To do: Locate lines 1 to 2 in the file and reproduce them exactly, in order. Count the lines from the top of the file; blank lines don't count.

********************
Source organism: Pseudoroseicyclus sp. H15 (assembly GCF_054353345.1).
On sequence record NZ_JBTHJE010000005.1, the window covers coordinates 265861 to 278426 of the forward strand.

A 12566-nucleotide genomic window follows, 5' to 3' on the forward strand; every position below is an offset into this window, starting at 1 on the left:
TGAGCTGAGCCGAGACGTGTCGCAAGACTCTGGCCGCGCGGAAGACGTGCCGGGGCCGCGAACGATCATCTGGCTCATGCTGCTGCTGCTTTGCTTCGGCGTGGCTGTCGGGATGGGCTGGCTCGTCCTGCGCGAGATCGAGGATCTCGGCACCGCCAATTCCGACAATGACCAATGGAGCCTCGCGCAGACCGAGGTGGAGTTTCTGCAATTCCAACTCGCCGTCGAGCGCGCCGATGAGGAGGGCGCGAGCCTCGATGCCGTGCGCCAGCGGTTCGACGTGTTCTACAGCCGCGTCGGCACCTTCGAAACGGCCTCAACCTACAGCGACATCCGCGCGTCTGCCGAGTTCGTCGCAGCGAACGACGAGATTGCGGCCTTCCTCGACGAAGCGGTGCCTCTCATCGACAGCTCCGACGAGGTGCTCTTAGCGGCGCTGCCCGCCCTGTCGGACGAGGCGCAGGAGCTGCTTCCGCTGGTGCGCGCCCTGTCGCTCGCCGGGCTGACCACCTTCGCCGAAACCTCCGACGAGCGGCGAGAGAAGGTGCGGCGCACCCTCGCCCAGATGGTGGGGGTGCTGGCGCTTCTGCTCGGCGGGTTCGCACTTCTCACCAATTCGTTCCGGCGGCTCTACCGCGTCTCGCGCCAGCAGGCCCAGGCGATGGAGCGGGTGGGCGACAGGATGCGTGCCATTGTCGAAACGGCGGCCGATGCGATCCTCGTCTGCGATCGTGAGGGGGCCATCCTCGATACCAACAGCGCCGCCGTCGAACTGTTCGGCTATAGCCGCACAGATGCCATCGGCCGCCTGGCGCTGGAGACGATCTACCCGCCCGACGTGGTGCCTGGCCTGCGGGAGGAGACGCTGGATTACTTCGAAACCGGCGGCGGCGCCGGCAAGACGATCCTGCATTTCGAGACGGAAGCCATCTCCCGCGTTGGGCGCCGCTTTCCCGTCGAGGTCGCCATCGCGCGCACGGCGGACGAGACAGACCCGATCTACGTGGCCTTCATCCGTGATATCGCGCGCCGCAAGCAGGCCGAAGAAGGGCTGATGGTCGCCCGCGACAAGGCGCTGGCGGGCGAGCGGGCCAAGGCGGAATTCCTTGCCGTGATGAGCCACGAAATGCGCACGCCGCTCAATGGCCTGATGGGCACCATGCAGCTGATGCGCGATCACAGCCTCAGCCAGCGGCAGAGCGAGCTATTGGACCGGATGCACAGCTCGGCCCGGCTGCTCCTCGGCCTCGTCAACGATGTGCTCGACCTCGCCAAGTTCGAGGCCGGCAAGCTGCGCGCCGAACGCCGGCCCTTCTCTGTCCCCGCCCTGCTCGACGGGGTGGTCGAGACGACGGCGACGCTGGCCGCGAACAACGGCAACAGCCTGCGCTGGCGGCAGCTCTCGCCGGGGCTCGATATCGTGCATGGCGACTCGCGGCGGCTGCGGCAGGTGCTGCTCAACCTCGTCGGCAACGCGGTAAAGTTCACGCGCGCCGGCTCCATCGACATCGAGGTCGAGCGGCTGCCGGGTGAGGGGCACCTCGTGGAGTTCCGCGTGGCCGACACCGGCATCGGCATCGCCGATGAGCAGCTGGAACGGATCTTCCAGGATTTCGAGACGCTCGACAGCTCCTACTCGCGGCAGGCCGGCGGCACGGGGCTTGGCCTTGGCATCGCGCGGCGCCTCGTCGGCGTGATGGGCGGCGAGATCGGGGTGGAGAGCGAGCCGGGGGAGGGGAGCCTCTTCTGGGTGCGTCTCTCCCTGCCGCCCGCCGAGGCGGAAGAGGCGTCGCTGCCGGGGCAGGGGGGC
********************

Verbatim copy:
Source organism: Pseudoroseicyclus sp. H15 (assembly GCF_054353345.1).
On sequence record NZ_JBTHJE010000005.1, the window covers coordinates 265861 to 278426 of the forward strand.